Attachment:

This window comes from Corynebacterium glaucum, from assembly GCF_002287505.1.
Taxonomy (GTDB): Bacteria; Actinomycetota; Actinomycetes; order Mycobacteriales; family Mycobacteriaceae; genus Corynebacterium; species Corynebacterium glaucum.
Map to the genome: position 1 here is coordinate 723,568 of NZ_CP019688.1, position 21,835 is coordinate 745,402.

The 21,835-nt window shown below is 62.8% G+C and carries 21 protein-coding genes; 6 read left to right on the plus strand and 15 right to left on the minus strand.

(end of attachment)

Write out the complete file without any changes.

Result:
This window comes from Corynebacterium glaucum, from assembly GCF_002287505.1.
Taxonomy (GTDB): Bacteria; Actinomycetota; Actinomycetes; order Mycobacteriales; family Mycobacteriaceae; genus Corynebacterium; species Corynebacterium glaucum.
Map to the genome: position 1 here is coordinate 723,568 of NZ_CP019688.1, position 21,835 is coordinate 745,402.

The 21,835-nt window shown below is 62.8% G+C and carries 21 protein-coding genes; 6 read left to right on the plus strand and 15 right to left on the minus strand.